Jacob Rees-Mogg, an outspoken Conservative MP, sits firmly within the Brexit camp, and recently described the consequences of a no-deal exit scenario as being exaggerated “much like the millennium bug.” The complicated realities of Brexit aside, this remark has annoyed developers d’un certain age who remember the Y2K panic, and dedicated years of their lives to ensuring the worst predictions never came to pass.
The Y2K bug essentially was the product of a time when memory was prohibitively expensive. To save space, years would be represented as two digits rather than four — so, instead of ‘1999’ you’d have ’99’. The problem is, when the millennium happens, it’d be like if the clock went backwards to 1900. This would result in all sorts of hilarious (like, newborn babies being issued birth certificates dated 1900 hilarious) and non-hilarious (banking and military computers not working properly) SNAFUs.
The reason why it wasn’t as bad as some forecasted (some predictions were positively apocalyptic) was largely due to the vast amounts of money thrown at the problem (between $200 billion and $600 billion), and most importantly, the hard work of engineers, developers, and sysadmins. Those folks don’t particularly enjoy having their contributions minimized, as the following caustically-sweary tweets show.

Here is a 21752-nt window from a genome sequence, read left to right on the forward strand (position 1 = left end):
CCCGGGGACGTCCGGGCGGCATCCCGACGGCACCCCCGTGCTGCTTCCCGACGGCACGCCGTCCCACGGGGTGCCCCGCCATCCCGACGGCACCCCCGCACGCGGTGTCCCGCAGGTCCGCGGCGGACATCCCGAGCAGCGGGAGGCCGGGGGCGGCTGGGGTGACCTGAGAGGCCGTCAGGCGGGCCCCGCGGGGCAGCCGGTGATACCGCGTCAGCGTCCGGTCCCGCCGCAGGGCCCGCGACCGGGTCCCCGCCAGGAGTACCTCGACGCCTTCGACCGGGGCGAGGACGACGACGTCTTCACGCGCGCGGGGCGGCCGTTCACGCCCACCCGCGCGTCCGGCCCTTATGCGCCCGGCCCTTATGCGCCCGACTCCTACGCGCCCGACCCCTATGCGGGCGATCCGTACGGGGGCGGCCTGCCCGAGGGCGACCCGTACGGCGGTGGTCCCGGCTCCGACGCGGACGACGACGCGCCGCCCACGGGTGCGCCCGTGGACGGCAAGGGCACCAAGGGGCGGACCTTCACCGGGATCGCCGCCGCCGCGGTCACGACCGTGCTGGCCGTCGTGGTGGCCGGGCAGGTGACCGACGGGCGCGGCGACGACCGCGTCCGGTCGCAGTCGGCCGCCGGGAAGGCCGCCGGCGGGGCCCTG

I was a software engineer in late 90s. I spent 2 or 3 years fixing dangerous millennium bugs. Rees-Mogg is an uninformed, gobby arsehole. https://t.co/cSYY0hpbwP
— Russ 🐝🇪🇺 (@RJonesUX) October 25, 2017
Oh the millennium bug was very real, software changes & testing were initiated 2-3 years in advance and at significant cost, https://t.co/E2TVwyGnRq
— Tom (@tggleeson) October 26, 2017
Wonder if Rees-Mogg realises the reason the Millenium bug didn't cause an issue was down to developers like me spending a year sorting it. https://t.co/ZU3hTS8E27
— 🎃 David Court 🦇 (@FoldsFive) October 25, 2017
Having spent a year working on updating core functions in back-office applications for banks in the run-up to Year 2000, I'm comfortable it was good planning and hard work that meant the worst case didn't happen. https://t.co/RGK8aGx8X3
— Dave (@nerodine) October 25, 2017
Like a lot of people, I worked my balls off throughout 1999 to make sure everything was seamless after 1999-12-31 23:59. What a twat. https://t.co/AOG0peCVpm
— a ghost or whatevs (@PixelGuff) October 25, 2017
— Emma Byrne ❄ (@SciWriBy) October 24, 2017
I worked on a y2k project at National Grid. Dozens of people spent months on it. Absolutely typical that this prick is so clueless about it. https://t.co/2QTQcyFRn2
— Brian Harris (@harrisimo) October 24, 2017
Solving the Y2K bug was an immense task. It involved the efforts of countless developers around the world, and if it wasn’t for their efforts, things could have gone very badly.
In comparison, Brexit will make this look like a walk in the park, as the UK attempts to untangle itself from 40 years of European integration. In the case of a no-deal scenario, it’ll have to build entire regulatory bodies from scratch, and figure out legislation surrounding everything from food imports, to aviation, to customs.
So, nothing like the millennium bug then.